Want more stability in your financial life? Here's how freelancers can create a more reliable income through diversification.
Perhaps whoever coined the phrase "don't put all your eggs in one basket" was a freelancer, because, well, that's one of the biggest financial mistakes freelancers make. If you make all your freelance income from one client, what's going to happen when that client loses their funding? Certainly nothing good. But, if you make your freelance income from ten clients, when one client loses funding, you'll only be out looking to replace ten percent of your income.
There's more than one way to put your income into separate "baskets"–here are eight ways that freelancers can diversify their income for a more reliable paycheck.
Work with multiple clients. If you happen to land a client large enough to pay your entire salary, it may not be the best idea to work only with that client. Keep a few other clients on the side so that if something does happen, you're not wondering how to pay for groceries. The more clients you have, the more reliable your income will be—just make sure you can manage them all. Along the same lines, freelancers should continually be marketing their services so there's a potential client to contact when a current one falls through.
Write a blog. Whatever it is that you do, you can earn a little extra side money by sharing your first-hand knowledge. One way to do that is through blogging. While creating a successful blog takes time and effort, it's a good way to add an extra income source. And if worse comes to worse and you don't make any money from your blog, you at least have a great website to show potential clients that you know your stuff.
Write an eBook. Many bloggers expand their income through eBooks. While a blog earns money through advertising, eBooks are ad-free and earn income through the sale of the book itself. Many readers prefer getting their information through eBooks because the form is much easier to use and typically offers more information than a typical blog.
Teach a class. Another way to earn extra income by sharing the knowledge you have of your field is through teaching a class. While you can go the old fashioned way and actually teach a local class, you could also teach online for an even farther reach. Using a platform like Udemy or Open Learning, creating an online class is easier than you may think. There is a big time investment involved—though if you already have material like a blog or eBook on the same topic to work with, it's much easier to get set up with an online class.
Sell a digital product. There are many more possibilities of diversifying your income without selling an eBook. If your expertise lies in graphic design, for example, you could create and sell graphics such as clipart or templates for businesses to use for marketing materials. There are a lot of possibilities here, including stock photos and templates for different software programs.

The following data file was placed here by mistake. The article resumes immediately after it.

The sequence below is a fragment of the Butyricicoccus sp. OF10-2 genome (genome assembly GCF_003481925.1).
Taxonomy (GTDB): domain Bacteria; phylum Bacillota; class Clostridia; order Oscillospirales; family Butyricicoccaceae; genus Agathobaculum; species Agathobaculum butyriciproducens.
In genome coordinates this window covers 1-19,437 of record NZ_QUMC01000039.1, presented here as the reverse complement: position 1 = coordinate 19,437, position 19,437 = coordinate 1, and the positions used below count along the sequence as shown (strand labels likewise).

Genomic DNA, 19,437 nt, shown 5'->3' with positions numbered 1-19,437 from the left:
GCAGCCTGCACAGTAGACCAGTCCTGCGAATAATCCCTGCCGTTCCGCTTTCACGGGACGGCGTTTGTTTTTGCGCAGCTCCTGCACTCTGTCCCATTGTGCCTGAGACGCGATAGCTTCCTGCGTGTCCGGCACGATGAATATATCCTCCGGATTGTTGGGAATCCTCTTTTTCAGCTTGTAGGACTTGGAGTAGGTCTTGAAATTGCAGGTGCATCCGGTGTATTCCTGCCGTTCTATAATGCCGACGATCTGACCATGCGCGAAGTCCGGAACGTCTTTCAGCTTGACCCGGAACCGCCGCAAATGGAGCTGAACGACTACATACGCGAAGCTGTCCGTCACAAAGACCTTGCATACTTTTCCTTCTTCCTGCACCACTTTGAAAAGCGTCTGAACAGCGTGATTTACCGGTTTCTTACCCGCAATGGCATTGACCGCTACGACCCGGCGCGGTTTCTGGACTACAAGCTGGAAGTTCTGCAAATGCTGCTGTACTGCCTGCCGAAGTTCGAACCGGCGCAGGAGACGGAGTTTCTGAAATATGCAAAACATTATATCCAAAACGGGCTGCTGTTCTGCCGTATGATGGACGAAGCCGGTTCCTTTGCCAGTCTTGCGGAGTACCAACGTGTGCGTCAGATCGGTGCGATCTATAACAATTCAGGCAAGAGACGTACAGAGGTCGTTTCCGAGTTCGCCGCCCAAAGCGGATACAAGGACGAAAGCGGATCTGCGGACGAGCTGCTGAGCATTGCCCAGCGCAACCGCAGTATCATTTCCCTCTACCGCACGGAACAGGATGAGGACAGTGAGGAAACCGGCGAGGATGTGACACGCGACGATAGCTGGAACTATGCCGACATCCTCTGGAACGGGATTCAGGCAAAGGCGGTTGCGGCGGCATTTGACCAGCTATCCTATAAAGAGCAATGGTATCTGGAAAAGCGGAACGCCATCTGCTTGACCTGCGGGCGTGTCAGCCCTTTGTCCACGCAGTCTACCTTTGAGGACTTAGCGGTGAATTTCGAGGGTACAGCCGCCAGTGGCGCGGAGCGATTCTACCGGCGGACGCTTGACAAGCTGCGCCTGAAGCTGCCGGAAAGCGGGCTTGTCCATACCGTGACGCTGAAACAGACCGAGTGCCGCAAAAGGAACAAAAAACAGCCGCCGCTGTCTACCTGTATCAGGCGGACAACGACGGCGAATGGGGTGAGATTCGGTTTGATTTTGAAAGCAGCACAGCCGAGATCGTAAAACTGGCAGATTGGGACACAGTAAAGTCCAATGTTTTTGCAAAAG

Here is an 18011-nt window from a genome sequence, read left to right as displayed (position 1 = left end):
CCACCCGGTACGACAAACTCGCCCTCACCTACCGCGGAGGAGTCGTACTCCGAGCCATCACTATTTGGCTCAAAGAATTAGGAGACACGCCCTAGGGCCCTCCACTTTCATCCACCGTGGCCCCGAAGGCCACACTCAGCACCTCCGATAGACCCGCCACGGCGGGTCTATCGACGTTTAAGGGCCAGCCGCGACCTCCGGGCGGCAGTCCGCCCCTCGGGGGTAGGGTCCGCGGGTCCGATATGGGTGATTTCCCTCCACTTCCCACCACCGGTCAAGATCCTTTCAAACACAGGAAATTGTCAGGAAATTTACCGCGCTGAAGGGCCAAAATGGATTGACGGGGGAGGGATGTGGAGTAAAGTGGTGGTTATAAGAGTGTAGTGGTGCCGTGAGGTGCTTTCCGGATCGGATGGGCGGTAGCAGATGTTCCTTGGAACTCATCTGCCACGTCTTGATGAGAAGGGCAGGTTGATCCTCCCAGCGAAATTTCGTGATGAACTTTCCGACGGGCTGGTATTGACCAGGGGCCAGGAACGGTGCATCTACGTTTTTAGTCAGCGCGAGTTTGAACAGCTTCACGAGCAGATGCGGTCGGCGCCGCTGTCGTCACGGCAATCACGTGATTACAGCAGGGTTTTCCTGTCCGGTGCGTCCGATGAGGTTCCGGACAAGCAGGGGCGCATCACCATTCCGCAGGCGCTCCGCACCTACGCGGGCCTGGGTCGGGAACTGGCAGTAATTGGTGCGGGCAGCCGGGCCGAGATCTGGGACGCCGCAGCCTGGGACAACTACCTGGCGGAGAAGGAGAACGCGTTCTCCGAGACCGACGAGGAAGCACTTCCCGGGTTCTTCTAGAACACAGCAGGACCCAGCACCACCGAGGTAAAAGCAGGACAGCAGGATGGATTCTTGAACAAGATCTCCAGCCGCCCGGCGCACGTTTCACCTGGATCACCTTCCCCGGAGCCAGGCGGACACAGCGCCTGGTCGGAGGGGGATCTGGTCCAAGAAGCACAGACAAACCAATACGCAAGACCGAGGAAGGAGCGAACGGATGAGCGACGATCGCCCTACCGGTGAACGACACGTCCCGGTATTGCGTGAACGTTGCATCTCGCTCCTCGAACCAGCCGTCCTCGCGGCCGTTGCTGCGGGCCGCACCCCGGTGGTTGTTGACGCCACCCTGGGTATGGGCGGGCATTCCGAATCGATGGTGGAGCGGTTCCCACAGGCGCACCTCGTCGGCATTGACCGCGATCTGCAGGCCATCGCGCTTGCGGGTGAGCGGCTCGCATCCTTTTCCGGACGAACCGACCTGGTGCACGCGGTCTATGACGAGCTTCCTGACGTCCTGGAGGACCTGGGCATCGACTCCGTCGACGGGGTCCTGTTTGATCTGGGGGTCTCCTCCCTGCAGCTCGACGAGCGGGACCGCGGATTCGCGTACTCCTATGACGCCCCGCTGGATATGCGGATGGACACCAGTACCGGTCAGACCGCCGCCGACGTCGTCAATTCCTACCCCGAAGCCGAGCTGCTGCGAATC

Sell physical goods. While it takes a bit more of a financial risk, you could also sell physical products, ideally related to your area of expertise. Graphic designers and photographers, for example, could sell their designs on t-shirts and other items through a company such as Cafepress. If you created an eBook, you could could sell a physical copy too.
Use affiliate links. Many online stores pay for the links that send them traffic, it's called affiliate linking. If you have a blog or social media network with a large following, you could earn a little extra by using affiliate links. Popular sites with affiliate links are Rakuten Affiliate (formerly LinkShare) and Amazon Associates, though there are many more.
Expand your services. Having a niche area is a great way to show that you are an expert, instead of the jack-of-all-trades-master-of-none kind of freelancer. But there is such a thing as being too narrow. One way to diversify your income is to start offering more than one service, ideally, something that's similar to your primary focus. For example, if you are a copywriter specializing in blog posts, it's an easy step to also start offering landing page content or e-mail marketing. The best way to expand is to offer another service that caters to the same business as the first. If your target audience for your first service is businesses, but for the second is families, it will be tough to market properly. Instead, try adding a service that your current and past clients might consider adding.
Freelancing, and the unpredictable income that comes with it, can be pretty scary. A great way to lessen the fear and create more stability is by adding other revenue sources. The first and biggest way is to work with a wider number of clients. But, by offering things like a blog, an ebook, online courses, digital or physical products, affiliate links or additional services, you can create a more reliable income that comes from a variety of sources.
What do you think? Have you ever worked for free? How did it turn out?
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Chief Engineer at MarketHive
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